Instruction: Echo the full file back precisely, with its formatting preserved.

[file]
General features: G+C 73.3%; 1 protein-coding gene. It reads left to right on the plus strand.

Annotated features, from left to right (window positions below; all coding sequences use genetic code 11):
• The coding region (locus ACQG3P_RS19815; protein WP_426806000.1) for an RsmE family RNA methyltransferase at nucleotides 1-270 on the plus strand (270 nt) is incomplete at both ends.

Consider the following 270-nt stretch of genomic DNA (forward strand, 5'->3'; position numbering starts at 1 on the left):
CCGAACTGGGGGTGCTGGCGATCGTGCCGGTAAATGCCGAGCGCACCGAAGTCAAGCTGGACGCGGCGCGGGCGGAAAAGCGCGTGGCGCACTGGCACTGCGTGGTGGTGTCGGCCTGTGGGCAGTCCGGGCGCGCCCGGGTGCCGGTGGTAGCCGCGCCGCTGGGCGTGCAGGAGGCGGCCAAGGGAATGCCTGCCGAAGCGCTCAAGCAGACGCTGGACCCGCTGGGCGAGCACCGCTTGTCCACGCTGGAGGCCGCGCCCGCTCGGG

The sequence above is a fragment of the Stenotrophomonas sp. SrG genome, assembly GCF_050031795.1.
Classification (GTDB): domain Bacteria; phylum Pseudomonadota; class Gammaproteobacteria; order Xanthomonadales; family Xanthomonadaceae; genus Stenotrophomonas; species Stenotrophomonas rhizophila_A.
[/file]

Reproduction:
General features: G+C 73.3%; 1 protein-coding gene. It reads left to right on the plus strand.

Annotated features, from left to right (window positions below; all coding sequences use genetic code 11):
• The coding region (locus ACQG3P_RS19815; protein WP_426806000.1) for an RsmE family RNA methyltransferase at nucleotides 1-270 on the plus strand (270 nt) is incomplete at both ends.

Consider the following 270-nt stretch of genomic DNA (forward strand, 5'->3'; position numbering starts at 1 on the left):
CCGAACTGGGGGTGCTGGCGATCGTGCCGGTAAATGCCGAGCGCACCGAAGTCAAGCTGGACGCGGCGCGGGCGGAAAAGCGCGTGGCGCACTGGCACTGCGTGGTGGTGTCGGCCTGTGGGCAGTCCGGGCGCGCCCGGGTGCCGGTGGTAGCCGCGCCGCTGGGCGTGCAGGAGGCGGCCAAGGGAATGCCTGCCGAAGCGCTCAAGCAGACGCTGGACCCGCTGGGCGAGCACCGCTTGTCCACGCTGGAGGCCGCGCCCGCTCGGG

The sequence above is a fragment of the Stenotrophomonas sp. SrG genome, assembly GCF_050031795.1.
Classification (GTDB): domain Bacteria; phylum Pseudomonadota; class Gammaproteobacteria; order Xanthomonadales; family Xanthomonadaceae; genus Stenotrophomonas; species Stenotrophomonas rhizophila_A.